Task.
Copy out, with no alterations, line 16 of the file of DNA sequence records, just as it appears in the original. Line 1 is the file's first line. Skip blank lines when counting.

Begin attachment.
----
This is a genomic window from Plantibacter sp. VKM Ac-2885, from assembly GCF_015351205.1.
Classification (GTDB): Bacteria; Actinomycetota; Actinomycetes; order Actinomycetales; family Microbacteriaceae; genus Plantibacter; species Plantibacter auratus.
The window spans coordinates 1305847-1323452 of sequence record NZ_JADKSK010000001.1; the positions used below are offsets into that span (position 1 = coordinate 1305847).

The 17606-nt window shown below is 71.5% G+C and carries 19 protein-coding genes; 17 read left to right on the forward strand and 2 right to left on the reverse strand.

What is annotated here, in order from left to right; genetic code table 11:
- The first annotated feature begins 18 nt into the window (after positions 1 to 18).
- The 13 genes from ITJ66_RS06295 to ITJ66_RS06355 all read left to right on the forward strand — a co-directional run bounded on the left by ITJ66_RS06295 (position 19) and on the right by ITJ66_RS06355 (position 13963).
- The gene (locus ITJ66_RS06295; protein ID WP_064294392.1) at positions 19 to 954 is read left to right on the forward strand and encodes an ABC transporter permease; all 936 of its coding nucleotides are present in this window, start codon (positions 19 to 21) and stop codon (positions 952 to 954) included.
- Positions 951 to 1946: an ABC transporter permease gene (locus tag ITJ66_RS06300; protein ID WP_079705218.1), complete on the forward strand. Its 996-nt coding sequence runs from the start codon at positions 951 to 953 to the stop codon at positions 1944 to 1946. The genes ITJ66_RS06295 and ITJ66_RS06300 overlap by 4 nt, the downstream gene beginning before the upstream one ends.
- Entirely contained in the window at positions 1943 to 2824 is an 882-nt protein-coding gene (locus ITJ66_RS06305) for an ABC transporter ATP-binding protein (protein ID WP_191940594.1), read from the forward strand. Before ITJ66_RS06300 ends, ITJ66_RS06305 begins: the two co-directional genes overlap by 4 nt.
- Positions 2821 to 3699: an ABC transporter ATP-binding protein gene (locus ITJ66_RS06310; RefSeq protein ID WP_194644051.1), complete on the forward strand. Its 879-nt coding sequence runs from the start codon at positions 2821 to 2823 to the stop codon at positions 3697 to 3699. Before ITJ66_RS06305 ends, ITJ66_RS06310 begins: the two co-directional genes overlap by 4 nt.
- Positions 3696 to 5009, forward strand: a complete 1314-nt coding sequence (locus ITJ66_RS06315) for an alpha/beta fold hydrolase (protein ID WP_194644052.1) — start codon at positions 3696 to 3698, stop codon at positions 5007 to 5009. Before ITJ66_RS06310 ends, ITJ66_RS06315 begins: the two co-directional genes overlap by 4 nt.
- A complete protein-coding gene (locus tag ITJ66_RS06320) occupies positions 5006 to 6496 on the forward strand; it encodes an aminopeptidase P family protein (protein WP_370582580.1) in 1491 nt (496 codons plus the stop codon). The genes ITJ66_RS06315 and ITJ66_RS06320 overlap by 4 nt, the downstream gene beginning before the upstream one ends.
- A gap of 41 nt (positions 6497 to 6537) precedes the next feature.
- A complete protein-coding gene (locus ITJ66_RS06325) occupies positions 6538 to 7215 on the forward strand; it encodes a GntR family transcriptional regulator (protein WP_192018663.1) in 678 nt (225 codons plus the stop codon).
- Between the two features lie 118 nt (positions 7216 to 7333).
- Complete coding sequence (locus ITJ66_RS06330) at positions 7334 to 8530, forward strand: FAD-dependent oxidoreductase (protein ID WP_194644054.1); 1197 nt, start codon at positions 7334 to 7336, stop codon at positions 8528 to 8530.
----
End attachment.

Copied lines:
- Between the two features lie 118 nt (positions 7216 to 7333).